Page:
Some of my readers know that this blog started when I offered a similar course a few years back and didn't have enough takers for it to go. I decided at that time to aggregate resources and ideas here, for free to the whole world! Now that the world has been (Michael) Pollanated, it seems a good time to offer the course again. It's available for CEUs, which I hope will encourage church workers of various sorts to take it. I'll also be paying attention to the North American Association for the Diaconate's (NAAD) initiative on domestic poverty as I choose resources and optional resources to recommend. It's not just about ecological sustainability - actually I didn't pick the title! - but about environmental, economic and cultural resiliency in our food systems.
It feels like I now I need to go and makes some real alphabet soup.
Perhaps I have been watching too many documentaries and am just on overload, but there was something about the style of this one which got to me. It seemed to be quips from notables strung together to make the writer/producer's point, rather like a term paper with too many quotations. I long for some points of view on the part of those interviewed that are more developed, and some narrative segments with some detail.
That said, it's fun to see how many things Vandana Shiva can do with cow dung, and to get a visual on some of the other notables (I've never seen Wes Jackson or Wangari Mathai - but then I don't have a television). Some of the scenic bits are really stunning.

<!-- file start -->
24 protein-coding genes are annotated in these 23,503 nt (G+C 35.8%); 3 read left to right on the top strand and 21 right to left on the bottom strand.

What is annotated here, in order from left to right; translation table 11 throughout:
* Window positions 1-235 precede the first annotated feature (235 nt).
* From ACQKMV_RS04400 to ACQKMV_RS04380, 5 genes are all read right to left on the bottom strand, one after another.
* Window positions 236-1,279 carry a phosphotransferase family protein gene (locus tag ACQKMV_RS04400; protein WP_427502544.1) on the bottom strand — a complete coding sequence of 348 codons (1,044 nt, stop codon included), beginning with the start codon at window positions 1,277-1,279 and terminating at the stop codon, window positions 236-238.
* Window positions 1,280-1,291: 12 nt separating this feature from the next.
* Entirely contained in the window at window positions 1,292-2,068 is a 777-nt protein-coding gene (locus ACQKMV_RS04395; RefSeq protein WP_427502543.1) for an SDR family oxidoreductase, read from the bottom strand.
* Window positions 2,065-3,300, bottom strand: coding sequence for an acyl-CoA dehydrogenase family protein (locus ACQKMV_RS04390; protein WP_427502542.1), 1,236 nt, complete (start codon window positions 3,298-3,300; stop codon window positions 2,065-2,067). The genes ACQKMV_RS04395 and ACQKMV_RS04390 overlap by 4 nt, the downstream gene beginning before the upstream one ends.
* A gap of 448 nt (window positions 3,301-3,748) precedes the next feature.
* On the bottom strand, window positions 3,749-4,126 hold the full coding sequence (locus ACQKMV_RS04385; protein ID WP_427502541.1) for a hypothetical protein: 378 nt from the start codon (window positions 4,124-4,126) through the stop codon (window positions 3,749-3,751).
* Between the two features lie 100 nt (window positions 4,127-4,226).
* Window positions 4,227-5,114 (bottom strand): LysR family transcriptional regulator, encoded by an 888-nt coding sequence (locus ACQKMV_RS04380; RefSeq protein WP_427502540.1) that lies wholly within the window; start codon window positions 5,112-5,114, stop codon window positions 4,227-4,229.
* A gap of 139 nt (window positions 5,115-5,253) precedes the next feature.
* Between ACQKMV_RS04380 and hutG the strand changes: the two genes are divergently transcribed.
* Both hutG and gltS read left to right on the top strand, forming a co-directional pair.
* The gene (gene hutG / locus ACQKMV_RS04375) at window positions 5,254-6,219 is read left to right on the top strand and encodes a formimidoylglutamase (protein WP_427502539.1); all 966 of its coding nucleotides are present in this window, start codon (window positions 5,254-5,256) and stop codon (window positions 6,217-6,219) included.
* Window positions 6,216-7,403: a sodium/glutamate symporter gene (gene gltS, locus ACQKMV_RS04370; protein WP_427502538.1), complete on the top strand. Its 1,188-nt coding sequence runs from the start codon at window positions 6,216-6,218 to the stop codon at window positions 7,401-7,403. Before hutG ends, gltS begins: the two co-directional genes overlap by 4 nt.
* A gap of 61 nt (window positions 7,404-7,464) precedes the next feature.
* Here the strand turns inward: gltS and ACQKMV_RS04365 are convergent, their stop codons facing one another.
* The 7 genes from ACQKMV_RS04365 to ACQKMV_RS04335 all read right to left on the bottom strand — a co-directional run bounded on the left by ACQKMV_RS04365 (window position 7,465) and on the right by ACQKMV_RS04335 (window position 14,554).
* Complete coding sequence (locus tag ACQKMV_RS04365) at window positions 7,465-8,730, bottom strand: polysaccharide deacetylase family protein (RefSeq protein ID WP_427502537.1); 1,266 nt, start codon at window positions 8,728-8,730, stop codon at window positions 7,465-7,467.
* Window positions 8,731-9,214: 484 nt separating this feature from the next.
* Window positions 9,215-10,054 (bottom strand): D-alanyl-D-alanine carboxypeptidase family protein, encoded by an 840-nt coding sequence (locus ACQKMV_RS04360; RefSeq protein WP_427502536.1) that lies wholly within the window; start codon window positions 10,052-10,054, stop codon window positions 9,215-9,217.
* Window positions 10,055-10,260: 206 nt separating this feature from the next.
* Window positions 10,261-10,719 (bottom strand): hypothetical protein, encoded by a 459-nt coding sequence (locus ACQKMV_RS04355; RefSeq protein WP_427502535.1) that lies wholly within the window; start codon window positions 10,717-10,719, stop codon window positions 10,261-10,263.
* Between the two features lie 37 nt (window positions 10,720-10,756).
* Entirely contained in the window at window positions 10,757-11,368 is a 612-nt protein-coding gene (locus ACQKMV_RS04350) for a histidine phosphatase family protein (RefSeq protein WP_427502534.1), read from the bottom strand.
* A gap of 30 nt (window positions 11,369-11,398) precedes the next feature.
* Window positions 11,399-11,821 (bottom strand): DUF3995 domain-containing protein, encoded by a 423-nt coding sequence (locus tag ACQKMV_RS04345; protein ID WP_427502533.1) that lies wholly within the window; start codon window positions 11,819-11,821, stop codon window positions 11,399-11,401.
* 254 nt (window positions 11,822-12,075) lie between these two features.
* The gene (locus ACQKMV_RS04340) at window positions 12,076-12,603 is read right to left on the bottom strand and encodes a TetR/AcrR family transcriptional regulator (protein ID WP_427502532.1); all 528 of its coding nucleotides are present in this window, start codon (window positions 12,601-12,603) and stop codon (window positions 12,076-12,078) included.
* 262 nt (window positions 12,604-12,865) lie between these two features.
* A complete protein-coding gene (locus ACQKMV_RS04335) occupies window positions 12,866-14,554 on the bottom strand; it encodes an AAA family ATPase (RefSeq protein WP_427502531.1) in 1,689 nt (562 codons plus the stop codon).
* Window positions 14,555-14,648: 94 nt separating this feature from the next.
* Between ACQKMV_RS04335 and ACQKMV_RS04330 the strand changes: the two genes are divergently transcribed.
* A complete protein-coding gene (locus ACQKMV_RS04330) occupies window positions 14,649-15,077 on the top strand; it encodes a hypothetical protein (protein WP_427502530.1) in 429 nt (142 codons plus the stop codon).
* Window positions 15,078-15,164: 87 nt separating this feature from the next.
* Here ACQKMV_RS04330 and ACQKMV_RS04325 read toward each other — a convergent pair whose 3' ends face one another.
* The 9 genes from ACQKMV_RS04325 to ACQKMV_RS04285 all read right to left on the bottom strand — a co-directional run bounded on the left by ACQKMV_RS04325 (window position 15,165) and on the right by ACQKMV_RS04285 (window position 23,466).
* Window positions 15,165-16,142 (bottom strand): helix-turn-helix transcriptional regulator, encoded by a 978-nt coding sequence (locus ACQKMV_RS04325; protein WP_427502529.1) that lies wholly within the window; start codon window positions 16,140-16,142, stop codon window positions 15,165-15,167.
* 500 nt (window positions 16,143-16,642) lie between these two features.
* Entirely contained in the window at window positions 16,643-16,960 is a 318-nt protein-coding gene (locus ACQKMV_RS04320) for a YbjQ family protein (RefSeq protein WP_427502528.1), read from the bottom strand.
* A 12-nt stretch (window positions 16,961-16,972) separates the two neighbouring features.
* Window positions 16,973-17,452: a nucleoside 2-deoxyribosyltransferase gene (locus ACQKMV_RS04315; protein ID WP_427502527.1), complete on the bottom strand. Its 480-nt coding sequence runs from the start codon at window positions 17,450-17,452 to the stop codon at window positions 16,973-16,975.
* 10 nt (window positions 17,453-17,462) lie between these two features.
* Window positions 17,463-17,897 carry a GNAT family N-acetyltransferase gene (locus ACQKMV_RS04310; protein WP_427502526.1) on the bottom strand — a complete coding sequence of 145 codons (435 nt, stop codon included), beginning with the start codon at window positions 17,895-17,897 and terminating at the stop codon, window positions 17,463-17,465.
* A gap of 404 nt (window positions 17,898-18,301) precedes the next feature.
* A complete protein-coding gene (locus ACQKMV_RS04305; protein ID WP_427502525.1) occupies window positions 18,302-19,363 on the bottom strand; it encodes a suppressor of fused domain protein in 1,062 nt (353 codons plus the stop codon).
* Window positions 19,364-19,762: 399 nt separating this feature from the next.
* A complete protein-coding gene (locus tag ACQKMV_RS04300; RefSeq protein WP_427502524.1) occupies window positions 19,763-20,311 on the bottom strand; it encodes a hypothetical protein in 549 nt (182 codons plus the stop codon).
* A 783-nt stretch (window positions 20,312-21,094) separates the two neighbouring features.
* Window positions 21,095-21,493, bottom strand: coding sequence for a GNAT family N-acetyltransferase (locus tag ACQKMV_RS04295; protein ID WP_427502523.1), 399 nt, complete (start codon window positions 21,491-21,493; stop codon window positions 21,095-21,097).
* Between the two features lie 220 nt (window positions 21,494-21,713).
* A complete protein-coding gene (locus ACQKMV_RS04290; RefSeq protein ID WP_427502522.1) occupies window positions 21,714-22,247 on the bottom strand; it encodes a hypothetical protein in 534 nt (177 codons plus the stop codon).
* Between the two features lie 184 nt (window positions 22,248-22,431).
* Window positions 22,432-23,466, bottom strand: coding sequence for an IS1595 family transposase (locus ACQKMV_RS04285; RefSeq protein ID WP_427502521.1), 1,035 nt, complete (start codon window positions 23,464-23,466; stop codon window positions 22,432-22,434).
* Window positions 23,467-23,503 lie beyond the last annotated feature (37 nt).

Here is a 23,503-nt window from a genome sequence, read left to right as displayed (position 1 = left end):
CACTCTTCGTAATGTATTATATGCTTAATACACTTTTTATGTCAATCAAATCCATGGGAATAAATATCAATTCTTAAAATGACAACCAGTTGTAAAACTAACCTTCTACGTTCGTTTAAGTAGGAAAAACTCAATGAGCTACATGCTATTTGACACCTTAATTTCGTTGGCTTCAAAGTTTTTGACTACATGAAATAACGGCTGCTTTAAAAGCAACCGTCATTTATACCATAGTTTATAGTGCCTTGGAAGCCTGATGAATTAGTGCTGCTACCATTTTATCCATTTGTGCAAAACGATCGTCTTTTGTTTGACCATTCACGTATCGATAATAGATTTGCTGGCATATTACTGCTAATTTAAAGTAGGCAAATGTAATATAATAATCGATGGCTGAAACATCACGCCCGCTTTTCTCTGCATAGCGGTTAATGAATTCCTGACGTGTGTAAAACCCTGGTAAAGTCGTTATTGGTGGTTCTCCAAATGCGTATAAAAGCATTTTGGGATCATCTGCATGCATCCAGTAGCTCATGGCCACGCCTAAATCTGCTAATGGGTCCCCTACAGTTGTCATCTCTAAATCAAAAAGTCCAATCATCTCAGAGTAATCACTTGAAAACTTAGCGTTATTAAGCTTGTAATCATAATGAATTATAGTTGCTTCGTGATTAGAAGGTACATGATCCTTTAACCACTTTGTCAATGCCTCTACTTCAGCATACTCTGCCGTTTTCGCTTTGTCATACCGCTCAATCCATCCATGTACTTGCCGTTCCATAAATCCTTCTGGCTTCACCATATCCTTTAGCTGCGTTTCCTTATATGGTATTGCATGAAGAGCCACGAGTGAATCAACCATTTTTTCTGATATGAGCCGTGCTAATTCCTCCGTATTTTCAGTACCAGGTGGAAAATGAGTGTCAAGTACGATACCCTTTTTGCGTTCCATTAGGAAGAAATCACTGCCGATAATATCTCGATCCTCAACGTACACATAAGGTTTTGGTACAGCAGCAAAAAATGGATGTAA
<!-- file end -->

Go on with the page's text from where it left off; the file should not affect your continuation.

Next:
I still don't know what to make of the animated soil microbes - who look like they could play mutants on South Park - or the anthropomorphizing and woo-woo spirituality in which some of the experts indulge. I would have liked more from the scientists, less from the biodynamic vineyard guy or the tree sniffer.
Perhaps - that word again - you should see it for yourself.
Monday, June 28, 2010
This reminded me that I wanted to write a bit about this June's Supreme Court decision regarding GMO's. It's been spun every which way.
The good news would seem to be that the ban on planting Round-up Ready alfalfa stands, at least for now. The ruling seems to recognize that transgenic contamination has the potential to be harmful to organic and conventional farmers. The original suit was about organic alfalfa. Clearly if organic alfalfa back crosses with genetically engineered alfalfa, it is no longer certifiable as organic, nor is the milk from cows that eat that feed. US alfalfa is sold around the globe - and, of course, many other countries have more restrictions on GMO's than we do. And gene flow is real - even the Supreme Court thinks so.
The decision also seems to leave the door open for other challenges to GMO contamination - but only after the damage is done.
Apparently Monsanto was all over the media with it's spin, that it had won the case and would have have Round-Up Ready alfalfa seed ready to go this fall. But the USDA's hope is to get the environmental impact statements done in time for selling and sewing of seed in spring 2011 - if there are no further legal challenges - which given the fact that the Center for Food Safety and other concerned groups are all over it, seems pretty unlikely.
As I look at Monsanto's web site, it seems their approach to the ruling has been under what Lappe suggests is strategy #2 - Spin the Story. Statements from execs are long on buzzwords, value-laden words and phrases, and very short on facts.